THE SOUL OF ANNA KLANE by Terrel Miedaner


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This curious item paddles furiously over some vast seas of metaphysical thought--unfortunately over-ballasted with atrophied characters and glutinous prose: "". . .fear now enveloped him unmercifully."" Ten-year-old Amy, an eerie little being, has been trained by her scientist/metaphysician father, Klane, to exercise exquisite mind control. When he becomes convinced that she has a brain tumor, Klane fully supports Amy in her plan to shrivel it herself by arterial constriction. But well-meaning state agencies move in and dictate ""life-saving"" surgery, and Amy's mind (or soul) is removed along with the tumor, leaving her an ordinary ten-year-old schnook. Klane directs the vestigial Amy to kill herself, and it is at Klane's trial for murder that the matter of the existence of the soul is explored (if Amy's soul was gone, she was already dead) by scientists, a theologian, and the appearance of a chimp. All very deep stuff, but what's brought to the surface is some fancy, rather addled speculation about the holy (or artificial?) barriers between man and beast. At the close, ""dead"" Klane--now whirring away as a machine--is done in by an electric storm. If pop metaphysics am your game, there are a few sparks in the courtroom dialogue; otherwise. . . bzzzt.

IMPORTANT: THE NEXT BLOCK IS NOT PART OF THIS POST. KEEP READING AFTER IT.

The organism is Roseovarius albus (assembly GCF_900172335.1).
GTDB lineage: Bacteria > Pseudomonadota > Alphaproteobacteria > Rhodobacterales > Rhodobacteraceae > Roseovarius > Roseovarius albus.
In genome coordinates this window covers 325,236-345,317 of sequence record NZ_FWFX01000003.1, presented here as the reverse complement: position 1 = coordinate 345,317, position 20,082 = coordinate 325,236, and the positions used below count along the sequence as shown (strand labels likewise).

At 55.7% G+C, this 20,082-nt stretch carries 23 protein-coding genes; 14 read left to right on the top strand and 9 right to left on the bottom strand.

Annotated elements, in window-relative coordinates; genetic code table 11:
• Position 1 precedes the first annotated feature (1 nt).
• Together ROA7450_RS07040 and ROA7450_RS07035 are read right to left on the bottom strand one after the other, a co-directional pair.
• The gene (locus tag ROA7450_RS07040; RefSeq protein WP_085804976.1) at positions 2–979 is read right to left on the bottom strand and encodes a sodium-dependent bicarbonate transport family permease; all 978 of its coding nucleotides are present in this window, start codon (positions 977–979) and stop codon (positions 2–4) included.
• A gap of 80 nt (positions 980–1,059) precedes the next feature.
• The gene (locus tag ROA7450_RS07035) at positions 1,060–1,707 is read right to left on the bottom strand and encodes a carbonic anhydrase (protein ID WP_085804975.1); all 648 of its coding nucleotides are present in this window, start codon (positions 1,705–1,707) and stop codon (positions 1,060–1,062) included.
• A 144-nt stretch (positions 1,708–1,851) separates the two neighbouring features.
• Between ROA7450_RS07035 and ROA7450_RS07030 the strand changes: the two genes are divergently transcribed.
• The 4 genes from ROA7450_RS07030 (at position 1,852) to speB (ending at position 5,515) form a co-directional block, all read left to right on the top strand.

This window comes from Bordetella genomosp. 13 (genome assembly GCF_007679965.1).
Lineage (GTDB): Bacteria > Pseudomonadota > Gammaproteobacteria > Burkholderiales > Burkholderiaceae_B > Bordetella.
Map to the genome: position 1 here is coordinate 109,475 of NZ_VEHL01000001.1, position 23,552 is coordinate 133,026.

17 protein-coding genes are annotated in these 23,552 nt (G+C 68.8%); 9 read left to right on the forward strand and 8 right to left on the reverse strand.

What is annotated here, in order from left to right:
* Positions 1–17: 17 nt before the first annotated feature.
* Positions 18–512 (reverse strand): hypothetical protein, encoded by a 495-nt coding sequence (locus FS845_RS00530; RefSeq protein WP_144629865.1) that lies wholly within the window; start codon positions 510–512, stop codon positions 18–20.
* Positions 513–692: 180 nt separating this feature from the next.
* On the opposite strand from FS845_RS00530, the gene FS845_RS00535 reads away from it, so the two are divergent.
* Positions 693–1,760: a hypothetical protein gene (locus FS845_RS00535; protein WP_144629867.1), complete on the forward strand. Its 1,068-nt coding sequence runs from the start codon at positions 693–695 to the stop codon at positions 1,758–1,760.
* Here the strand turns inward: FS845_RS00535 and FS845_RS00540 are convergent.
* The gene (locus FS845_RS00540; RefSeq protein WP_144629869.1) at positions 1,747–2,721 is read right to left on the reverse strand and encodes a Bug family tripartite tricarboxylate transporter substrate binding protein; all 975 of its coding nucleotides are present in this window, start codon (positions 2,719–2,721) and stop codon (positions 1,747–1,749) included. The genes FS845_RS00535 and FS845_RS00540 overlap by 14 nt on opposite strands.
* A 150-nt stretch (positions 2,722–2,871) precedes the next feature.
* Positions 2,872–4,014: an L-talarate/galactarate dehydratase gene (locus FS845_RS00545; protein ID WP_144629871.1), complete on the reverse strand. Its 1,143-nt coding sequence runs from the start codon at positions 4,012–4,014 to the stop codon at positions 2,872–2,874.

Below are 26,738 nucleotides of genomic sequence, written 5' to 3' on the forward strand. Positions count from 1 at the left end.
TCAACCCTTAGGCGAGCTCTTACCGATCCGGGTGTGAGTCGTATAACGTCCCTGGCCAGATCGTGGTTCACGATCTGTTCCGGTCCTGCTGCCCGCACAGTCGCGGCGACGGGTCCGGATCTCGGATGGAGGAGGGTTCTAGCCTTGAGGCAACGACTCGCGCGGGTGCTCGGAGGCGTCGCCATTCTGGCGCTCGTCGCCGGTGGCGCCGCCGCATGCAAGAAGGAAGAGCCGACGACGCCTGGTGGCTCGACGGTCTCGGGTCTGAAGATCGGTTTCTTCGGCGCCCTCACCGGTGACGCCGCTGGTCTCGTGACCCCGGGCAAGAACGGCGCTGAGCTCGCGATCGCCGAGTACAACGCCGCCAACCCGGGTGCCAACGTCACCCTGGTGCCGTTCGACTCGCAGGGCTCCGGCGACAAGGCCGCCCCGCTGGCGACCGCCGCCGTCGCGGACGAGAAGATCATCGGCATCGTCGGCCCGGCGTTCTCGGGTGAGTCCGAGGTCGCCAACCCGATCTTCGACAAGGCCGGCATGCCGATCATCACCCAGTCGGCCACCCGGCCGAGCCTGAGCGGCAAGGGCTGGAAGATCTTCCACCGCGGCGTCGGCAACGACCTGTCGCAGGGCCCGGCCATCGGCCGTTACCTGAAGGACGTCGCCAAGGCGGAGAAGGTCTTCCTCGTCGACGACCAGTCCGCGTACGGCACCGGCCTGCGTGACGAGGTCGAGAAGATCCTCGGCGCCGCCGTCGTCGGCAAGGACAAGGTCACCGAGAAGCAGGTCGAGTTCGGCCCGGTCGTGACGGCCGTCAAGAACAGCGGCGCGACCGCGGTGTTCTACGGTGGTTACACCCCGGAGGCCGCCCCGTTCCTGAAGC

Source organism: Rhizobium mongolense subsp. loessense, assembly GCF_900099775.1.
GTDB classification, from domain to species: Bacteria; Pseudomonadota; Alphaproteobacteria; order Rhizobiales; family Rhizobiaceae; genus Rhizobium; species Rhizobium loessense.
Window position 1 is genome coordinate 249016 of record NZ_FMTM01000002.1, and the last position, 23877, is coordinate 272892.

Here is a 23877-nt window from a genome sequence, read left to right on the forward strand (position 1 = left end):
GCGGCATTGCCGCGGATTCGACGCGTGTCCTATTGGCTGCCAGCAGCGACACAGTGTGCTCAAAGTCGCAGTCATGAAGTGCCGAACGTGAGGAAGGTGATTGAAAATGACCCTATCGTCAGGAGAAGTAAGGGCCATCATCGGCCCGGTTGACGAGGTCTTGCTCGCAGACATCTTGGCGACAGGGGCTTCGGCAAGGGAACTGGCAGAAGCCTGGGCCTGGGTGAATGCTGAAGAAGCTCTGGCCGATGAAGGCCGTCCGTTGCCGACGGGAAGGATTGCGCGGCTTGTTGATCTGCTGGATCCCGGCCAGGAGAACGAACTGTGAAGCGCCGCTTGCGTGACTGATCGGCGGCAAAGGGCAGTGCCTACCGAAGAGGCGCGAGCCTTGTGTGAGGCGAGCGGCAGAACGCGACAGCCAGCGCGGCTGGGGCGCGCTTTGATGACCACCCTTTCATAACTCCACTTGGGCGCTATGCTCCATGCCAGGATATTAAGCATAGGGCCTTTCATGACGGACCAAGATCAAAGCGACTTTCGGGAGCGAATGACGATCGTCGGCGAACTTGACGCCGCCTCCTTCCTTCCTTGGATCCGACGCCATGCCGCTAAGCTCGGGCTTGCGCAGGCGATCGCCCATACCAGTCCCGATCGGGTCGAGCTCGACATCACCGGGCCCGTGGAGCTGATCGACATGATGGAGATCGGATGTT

Pub Date: June 22nd, 1977
Publisher: Coward, McCann & Geoghegan